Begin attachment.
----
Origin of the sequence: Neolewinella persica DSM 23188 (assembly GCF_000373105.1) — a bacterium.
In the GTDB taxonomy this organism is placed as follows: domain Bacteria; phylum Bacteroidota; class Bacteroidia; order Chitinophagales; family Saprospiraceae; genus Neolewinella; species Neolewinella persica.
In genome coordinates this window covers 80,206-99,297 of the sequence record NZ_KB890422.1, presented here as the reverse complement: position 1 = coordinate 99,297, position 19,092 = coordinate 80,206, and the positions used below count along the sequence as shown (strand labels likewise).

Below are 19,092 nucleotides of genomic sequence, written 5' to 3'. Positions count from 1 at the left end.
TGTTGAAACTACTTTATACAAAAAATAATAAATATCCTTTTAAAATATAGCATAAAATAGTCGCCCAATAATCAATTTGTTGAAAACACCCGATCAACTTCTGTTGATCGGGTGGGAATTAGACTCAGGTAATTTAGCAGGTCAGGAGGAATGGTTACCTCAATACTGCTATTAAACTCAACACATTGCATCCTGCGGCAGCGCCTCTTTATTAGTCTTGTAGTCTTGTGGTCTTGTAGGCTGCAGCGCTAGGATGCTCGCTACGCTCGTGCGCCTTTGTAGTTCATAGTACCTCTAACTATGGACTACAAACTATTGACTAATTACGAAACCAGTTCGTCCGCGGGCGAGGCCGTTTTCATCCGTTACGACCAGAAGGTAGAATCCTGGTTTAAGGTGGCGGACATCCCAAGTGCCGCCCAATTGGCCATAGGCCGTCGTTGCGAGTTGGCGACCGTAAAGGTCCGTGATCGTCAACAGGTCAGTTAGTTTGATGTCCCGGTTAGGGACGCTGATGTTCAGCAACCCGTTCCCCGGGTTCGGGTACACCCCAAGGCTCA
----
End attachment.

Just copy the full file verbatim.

Origin of the sequence: Neolewinella persica DSM 23188 (assembly GCF_000373105.1) — a bacterium.
In the GTDB taxonomy this organism is placed as follows: domain Bacteria; phylum Bacteroidota; class Bacteroidia; order Chitinophagales; family Saprospiraceae; genus Neolewinella; species Neolewinella persica.
In genome coordinates this window covers 80,206-99,297 of the sequence record NZ_KB890422.1, presented here as the reverse complement: position 1 = coordinate 99,297, position 19,092 = coordinate 80,206, and the positions used below count along the sequence as shown (strand labels likewise).

Below are 19,092 nucleotides of genomic sequence, written 5' to 3'. Positions count from 1 at the left end.
TGTTGAAACTACTTTATACAAAAAATAATAAATATCCTTTTAAAATATAGCATAAAATAGTCGCCCAATAATCAATTTGTTGAAAACACCCGATCAACTTCTGTTGATCGGGTGGGAATTAGACTCAGGTAATTTAGCAGGTCAGGAGGAATGGTTACCTCAATACTGCTATTAAACTCAACACATTGCATCCTGCGGCAGCGCCTCTTTATTAGTCTTGTAGTCTTGTGGTCTTGTAGGCTGCAGCGCTAGGATGCTCGCTACGCTCGTGCGCCTTTGTAGTTCATAGTACCTCTAACTATGGACTACAAACTATTGACTAATTACGAAACCAGTTCGTCCGCGGGCGAGGCCGTTTTCATCCGTTACGACCAGAAGGTAGAATCCTGGTTTAAGGTGGCGGACATCCCAAGTGCCGCCCAATTGGCCATAGGCCGTCGTTGCGAGTTGGCGACCGTAAAGGTCCGTGATCGTCAACAGGTCAGTTAGTTTGATGTCCCGGTTAGGGACGCTGATGTTCAGCAACCCGTTCCCCGGGTTCGGGTACACCCCAAGGCTCA